Cooking Up a Good Book

I just started listening to a new audio-book on my commute–a foodie mystery called The Cream Puff Murder by Joanne Fluke–and it motivated me to do something I rarely do–BAKE.  A book inspired me to cook–what’s next?!

cream puff

The book’s protagonist, Hannah Swensen, is the owner of The Cookie Jar.  As the book progresses, she includes recipes that are mentioned in the story line.  It was such fun copying the recipe while driving in rush hour traffic!  (Kidding!  I waited for the red lights.)

I’ll readily admit that I had a string of drool on my chin as I listened to the narrator describe the cream puffs.  Is it any surprise that I was slaving away at that square box of fire in my kitchen (a stove, I think?) all weekend trying to make those little poufs of pastry goodness? 

Well, it is if you know me–I have a serious aversion to the kitchen and the activities that occur in that room.  Of course, that doesn’t preclude me from owning every tool and gadget that Williams-Sonoma has to offer.  I’m strange, I know. 

Friday’s batch of cream puff shells were perfect, but the filling was less than stellar.  I tried again on Saturday morning and the pressure was on because I volunteered to bring several dozen puffs to a party.  I cooked up a different filling and made fresh shells.  I was shocked after I sampled them (yes, more than one!)–they were delicious! 

Have you ever made a recipe that you found in a novel or do you use the old standby–a cookbook?

puffs

If you’re not afraid of bikini season, I strongly encourage you to take an hour out of your life and make these bites of heavenly goodness.

Cream Puff Shells 

(from Joanne Fluke’s The Cream Puff Murder)

  • 1 cup of water
  • 1 tablespoon white granulated sugar
  • 1/4 teaspoon salt
  • 1 stick (8 tablespoons) UNSALTED butter
  • 1 1/2 teaspoons baking powder
  • 1 cup flour, packed down
  • 4 eggs, room temperature

Preheat oven to 400 degrees.  Line cookie sheet with parchment paper. 

On medium heat in a small pot or sauce pan, pour in water.  Chop butter into pieces and put into water.  Let it melt.  Add salt and sugar.  Bring to a boil.

In a bowl, mix flour and baking powder.  Once water mixture is boiling, turn heat down to low and dump in flour/baking powder mixture.  Stir quickly for about 30 seconds–mixture will form a dough ball.  Remove from heat and let the dough cool for about 20 minutes on the counter.

Once dough is cool, break one egg and mix it into the dough until smooth.  Repeat with remaining eggs, one at a time until mixture has a smooth, taffy-like consistency–about 3-5 minutes with mixer.  Don’t overmix.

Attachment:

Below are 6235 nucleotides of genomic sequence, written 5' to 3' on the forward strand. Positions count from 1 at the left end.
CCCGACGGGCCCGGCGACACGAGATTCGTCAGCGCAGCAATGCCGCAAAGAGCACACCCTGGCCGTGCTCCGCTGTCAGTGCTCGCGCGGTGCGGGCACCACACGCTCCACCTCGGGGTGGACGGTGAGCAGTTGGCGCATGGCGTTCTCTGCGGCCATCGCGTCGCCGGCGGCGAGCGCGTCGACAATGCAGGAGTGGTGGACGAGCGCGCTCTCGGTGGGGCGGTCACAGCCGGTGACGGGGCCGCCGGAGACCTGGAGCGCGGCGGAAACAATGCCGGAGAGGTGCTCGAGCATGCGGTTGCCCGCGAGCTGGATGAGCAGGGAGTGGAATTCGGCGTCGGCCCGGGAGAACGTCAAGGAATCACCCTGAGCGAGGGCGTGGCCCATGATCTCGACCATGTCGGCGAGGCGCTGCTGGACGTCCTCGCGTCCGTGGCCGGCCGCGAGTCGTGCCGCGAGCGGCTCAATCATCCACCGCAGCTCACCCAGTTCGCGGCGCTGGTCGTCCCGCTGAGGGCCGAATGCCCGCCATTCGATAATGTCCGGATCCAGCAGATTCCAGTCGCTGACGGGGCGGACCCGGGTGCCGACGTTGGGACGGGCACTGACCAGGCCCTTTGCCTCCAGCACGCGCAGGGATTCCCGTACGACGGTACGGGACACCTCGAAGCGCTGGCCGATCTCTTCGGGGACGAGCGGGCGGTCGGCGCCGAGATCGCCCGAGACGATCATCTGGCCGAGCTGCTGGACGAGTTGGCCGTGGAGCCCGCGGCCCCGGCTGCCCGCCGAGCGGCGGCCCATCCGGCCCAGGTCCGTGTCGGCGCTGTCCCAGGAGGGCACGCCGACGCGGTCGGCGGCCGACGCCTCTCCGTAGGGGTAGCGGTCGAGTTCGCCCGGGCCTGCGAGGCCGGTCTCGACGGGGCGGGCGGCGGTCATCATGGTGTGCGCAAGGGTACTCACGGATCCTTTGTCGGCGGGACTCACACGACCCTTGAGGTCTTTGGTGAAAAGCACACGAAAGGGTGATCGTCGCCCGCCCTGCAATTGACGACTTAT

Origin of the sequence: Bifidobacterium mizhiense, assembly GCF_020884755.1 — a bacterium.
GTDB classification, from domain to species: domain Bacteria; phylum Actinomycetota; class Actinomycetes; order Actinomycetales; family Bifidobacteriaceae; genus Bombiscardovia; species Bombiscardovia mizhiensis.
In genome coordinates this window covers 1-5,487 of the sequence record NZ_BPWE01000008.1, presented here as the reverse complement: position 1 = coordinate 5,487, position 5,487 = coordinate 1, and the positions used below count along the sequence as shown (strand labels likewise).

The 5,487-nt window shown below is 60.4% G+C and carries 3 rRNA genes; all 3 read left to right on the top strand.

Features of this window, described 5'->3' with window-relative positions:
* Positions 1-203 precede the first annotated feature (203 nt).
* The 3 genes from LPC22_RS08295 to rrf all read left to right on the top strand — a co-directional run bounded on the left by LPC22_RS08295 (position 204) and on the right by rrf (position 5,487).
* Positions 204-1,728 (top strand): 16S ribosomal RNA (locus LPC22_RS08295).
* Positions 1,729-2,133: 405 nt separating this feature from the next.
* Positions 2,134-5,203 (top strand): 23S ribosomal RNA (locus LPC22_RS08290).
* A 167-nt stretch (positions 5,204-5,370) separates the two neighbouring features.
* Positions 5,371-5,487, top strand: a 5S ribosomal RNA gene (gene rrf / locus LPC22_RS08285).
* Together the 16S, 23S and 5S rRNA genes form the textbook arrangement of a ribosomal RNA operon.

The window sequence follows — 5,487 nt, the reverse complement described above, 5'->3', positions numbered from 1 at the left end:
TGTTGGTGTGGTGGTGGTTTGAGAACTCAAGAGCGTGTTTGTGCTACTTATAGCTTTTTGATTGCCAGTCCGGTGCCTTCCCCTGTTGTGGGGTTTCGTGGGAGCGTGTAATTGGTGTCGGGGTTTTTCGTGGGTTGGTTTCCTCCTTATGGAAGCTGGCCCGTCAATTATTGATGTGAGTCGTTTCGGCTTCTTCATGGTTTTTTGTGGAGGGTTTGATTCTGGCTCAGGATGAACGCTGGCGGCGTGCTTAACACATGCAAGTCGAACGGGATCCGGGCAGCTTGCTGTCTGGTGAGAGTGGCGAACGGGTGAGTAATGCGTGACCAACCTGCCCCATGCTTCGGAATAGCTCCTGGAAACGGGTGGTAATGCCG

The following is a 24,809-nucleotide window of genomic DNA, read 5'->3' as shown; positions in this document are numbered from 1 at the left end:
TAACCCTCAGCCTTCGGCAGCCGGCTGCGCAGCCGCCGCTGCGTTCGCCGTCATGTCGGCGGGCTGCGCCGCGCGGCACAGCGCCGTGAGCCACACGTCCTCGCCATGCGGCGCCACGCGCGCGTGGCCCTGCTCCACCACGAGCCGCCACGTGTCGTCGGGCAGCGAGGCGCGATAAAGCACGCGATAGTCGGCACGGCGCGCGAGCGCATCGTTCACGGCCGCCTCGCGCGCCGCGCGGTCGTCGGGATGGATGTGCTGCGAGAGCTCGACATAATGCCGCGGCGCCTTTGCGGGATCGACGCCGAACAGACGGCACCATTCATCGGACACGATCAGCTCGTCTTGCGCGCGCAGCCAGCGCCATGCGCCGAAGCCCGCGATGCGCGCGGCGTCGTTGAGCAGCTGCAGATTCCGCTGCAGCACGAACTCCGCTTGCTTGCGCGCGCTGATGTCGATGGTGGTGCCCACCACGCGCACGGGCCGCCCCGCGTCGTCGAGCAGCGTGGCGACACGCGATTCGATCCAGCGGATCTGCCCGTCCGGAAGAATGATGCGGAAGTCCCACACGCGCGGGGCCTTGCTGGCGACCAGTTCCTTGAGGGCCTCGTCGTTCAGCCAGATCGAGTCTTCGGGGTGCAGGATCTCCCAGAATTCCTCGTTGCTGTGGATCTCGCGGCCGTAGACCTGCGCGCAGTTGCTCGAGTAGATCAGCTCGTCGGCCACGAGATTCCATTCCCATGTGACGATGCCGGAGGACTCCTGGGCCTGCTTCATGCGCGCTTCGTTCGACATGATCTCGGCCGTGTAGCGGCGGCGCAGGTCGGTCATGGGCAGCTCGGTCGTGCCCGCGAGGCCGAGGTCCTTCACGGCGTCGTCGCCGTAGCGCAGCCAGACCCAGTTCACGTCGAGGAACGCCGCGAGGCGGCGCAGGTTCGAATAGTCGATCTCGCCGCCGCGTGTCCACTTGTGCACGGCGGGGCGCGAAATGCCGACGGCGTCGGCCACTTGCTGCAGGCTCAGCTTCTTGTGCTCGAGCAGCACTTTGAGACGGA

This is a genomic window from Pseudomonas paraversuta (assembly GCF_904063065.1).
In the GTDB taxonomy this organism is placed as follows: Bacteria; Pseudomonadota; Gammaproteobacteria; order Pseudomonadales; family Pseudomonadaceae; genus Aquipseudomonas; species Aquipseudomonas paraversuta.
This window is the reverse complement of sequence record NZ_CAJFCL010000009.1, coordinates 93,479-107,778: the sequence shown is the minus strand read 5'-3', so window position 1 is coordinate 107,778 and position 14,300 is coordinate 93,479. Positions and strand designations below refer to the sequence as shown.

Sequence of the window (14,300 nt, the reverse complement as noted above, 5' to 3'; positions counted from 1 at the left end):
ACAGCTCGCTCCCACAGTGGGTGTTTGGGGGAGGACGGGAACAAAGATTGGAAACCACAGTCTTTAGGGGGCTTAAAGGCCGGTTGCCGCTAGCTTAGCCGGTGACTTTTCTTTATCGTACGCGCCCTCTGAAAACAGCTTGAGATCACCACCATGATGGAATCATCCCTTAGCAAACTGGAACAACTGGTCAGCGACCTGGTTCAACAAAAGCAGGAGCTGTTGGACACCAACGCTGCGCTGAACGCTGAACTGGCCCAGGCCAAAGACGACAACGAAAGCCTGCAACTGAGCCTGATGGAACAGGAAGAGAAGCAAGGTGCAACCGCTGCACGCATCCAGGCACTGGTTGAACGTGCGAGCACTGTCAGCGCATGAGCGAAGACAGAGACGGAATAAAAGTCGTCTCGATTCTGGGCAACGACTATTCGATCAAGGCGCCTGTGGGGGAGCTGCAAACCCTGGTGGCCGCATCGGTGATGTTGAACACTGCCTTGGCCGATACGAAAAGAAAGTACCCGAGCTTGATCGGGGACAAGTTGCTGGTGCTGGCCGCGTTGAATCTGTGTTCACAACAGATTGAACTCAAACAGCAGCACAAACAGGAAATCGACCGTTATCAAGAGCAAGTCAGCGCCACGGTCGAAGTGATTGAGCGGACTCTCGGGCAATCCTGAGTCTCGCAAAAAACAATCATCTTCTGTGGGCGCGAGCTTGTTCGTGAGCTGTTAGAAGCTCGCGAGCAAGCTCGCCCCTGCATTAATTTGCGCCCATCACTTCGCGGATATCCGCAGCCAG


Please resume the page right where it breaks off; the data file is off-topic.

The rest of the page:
For mini-cream puffs, drop a teaspoon of batter per puff on to the parchment-lined cookie sheet.  You can fit 12-15 per sheet–don’t crowd them.  Cook them for about 35-40 minutes; when you take them out of the oven, pierce the sides with sharp knife to prevent collapses.  If you’d like to make large puffs, cook them for about 55 minutes.  Let the puff shells cool away from drafts.  Yield 25-35 mini puffs or 10-14 large ones.

When they are cool, cut the top 1/3 off and remove any stringy dough.  Fill with Nat’s Ghetto Cream Puff Filling.

Nat’s Ghetto Cream Puff Filling

(I don’t take credit for this recipe, I just wanted to name it after me.)

  • 1 3.5 oz box of Jell-O INSTANT vanilla pudding
  • 2 cups heavy cream

Pour heavy cream and instant pudding mix into a bowl.  Whip with a whisk or mixmaster until it’s the consistency of whipped cream–light and fluffy, but NOT butter. Ha! 

Scoop filling into a quart-sized Ziplock bag.  Cut off the bottom right corner of the bag.  Pipe filling into shells.  Add lids.  Sift powdered sugar on top of cream puffs.  Watch them disappear.

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8 responses to “Cooking Up a Good Book

  1. I’ve never cooked anything based on a recipe from a novel, though I keep thinking that one day I’ll muster enough courage to cook something from Aphrodite by Isabel Allende – amazing recipes!

    I do, however, COMPLETELY relate to owning every imaginable cooking gadget while avoiding any meal that requires more than a microwave or toaster oven to prepare. I’m a sucker for kitchen stores of all kinds. LOVE THEM!

  2. A few weeks ago on MasterChef Australia the contestants had a croquembouche challenge – making one of those towering cones of cream puffs covered with caramel. Since then I seem to be stumbing over cream puff recipes wherever I turn. It’s obviously fate that I attempt to bake them. I like your filling recipe. I might give it a go on the weekend.

    I read the Hindi Bindi Club by Monica Pradhan last year and it inspired me to attempt some Indian recipes. The book made them sound so delicious and there recipes were right there at the end of every chapter. Hard to resist.

  3. Wow, I’m very impressed with you! I love to bake, but would be totally intimidated by cream puffs.

  4. Those look SO good!! YUM!

  5. Um, okay, I’m going to have to come back to this post — I’m sitting at my desk with one terrible, lonely bottle of water as my only sustenance, and my lunch break is still an hour away! What are you trying to do to me? My stomach is eating itself just glancing at your cream puff photo!

    (And I definitely need to make note of the recipe for Nat’s Ghetto Cream Puff Filling — sounds like a good conversation starter at my next soiree!)

  6. I think you broke my brain with your baking. (I mean that has to be a once in a lifetime event.) And my tongue. (They look, as we say in the bungalow, LICOUS.)

    You go girl!

  7. You did make me laugh. You sound just like me, I only seem to ever cook if I have drooled over a recipe in a fiction book. My first baking for this year was last week when I made banana and chocolate muffins and I burnt those! Well done on not burning yours.

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